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February 26, 2024
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Private Equity

Falls, infections much more likely among Medicare patients treated at private equity-owned hospitals


Private equity firms and private equity-backed physician groups have grown increasingly influential in the world of healthcare in recent years. The trend has carried over into several specialties, including cardiology, leading to more and more speculation about the impact such investments may make on patient outcomes.

The importance of tracking hospital-acquired adverse events

A trio of researchers representing Harvard Medical School and the University of Chicago aimed to learn more about this ongoing development, tracking the rates of certain hospital-acquired adverse events among Medicare patients treated at U.S. hospitals.

The group shared its findings in JAMA, noting that monitoring what happens during a hospitalization “may provide a better assessment of quality attributable to private equity” than other approaches.

“Hospital-acquired conditions are established measures of inpatient quality, are considered preventable based on guidelines from the U.S. Centers for Medicare & Medicaid Services (CMS), are clinically important for patients and have been financially relevant for both hospitals and the CMS since 2009,” wrote first author Sneha Kannan, MD, with the department of healthcare policy at Harvard Medical School, and colleagues.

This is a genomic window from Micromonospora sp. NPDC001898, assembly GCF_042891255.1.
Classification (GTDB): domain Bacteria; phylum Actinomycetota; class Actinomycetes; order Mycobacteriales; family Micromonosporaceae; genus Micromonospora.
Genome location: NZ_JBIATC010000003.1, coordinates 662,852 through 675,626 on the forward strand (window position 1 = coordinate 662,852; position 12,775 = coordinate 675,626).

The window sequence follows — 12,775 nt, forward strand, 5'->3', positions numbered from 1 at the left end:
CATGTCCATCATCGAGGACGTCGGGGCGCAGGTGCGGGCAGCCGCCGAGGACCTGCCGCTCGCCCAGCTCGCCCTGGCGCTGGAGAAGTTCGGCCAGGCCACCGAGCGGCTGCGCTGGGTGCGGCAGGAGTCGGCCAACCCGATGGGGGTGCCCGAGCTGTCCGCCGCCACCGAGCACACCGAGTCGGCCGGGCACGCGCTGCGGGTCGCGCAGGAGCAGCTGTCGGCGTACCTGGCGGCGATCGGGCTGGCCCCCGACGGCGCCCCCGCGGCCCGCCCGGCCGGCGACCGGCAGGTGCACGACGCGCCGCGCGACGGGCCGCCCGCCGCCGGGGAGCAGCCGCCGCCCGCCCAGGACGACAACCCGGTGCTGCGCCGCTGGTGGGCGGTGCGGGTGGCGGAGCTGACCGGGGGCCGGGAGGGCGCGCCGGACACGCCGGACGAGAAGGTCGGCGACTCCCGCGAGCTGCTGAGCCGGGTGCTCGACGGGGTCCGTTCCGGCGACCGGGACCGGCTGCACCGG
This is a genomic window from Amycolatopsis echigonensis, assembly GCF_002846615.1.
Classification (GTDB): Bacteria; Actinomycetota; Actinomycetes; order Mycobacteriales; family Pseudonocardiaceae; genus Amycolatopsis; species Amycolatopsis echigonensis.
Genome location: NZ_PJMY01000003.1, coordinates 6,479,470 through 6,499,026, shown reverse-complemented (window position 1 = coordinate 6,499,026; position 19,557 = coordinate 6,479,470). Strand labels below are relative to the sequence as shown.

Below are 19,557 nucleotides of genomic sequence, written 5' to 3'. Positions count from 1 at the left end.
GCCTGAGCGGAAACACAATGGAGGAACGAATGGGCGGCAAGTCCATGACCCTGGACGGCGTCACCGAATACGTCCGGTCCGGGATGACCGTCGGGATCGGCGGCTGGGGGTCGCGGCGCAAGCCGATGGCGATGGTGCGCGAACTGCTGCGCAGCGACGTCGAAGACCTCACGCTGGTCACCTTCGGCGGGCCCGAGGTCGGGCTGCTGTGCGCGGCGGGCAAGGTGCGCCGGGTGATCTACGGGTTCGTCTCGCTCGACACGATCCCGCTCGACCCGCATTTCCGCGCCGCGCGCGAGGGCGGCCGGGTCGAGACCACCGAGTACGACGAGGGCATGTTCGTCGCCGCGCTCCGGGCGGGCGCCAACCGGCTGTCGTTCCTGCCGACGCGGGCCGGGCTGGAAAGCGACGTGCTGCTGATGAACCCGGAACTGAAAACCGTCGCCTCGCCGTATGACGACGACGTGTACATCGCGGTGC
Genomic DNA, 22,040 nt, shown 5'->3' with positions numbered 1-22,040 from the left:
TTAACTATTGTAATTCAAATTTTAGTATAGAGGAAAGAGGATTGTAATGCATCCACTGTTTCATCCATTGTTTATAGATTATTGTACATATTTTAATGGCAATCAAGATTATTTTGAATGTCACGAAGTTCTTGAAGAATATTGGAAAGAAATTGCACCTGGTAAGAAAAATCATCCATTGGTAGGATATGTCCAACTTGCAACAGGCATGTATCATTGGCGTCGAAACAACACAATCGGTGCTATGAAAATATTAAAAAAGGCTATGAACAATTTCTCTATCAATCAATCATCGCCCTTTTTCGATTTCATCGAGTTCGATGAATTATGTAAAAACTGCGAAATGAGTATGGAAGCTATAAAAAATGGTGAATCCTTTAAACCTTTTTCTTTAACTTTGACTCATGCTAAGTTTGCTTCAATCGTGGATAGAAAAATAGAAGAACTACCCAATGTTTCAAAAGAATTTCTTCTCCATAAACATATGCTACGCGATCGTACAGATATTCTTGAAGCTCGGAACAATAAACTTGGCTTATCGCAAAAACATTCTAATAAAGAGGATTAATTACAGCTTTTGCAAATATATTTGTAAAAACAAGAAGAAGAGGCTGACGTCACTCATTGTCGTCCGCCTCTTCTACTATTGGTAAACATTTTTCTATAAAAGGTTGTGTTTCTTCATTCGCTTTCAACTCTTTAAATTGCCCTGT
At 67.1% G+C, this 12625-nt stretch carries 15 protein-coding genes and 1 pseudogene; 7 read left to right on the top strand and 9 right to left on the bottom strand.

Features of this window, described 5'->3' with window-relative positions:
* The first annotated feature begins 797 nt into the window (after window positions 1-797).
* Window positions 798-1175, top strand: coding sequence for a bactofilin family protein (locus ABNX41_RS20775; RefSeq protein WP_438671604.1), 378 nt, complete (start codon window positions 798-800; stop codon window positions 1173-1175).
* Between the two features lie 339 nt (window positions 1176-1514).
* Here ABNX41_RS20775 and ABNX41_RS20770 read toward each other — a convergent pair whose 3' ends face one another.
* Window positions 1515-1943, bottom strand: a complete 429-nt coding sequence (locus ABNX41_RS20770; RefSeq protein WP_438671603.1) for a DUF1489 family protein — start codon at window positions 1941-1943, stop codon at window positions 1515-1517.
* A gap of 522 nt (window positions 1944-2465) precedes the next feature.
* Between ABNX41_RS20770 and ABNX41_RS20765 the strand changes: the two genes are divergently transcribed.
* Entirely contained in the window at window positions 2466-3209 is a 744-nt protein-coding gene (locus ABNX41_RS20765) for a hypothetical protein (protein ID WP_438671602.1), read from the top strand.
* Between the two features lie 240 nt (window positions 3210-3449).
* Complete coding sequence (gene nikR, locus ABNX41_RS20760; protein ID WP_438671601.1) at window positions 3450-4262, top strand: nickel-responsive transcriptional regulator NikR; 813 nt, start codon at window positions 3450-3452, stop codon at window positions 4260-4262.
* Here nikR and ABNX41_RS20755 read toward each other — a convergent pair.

Kannan et al. focused on Medicare Part A data from more than 660,000 hospitalizations at 51 private equity-acquired hospitals and more than 4 million hospitalizations at 259 matched control hospitals. All hospitalizations occurred from 2009 to 2019. Patients were hospitalized for a variety of reasons. Heart failure was one of the four most common indications, as were sepsis, total hip arthroplasty and chronic obstructive pulmonary disease/pneumonia. The mean patient age was 73 years old, and 55% were women.

The analysis included a wide range of hospital-acquired adverse events, including foreign objects retained after a surgery, falls, surgical site infections and cases of deep vein thrombosis or pulmonary embolism after a knee or hip replacement.



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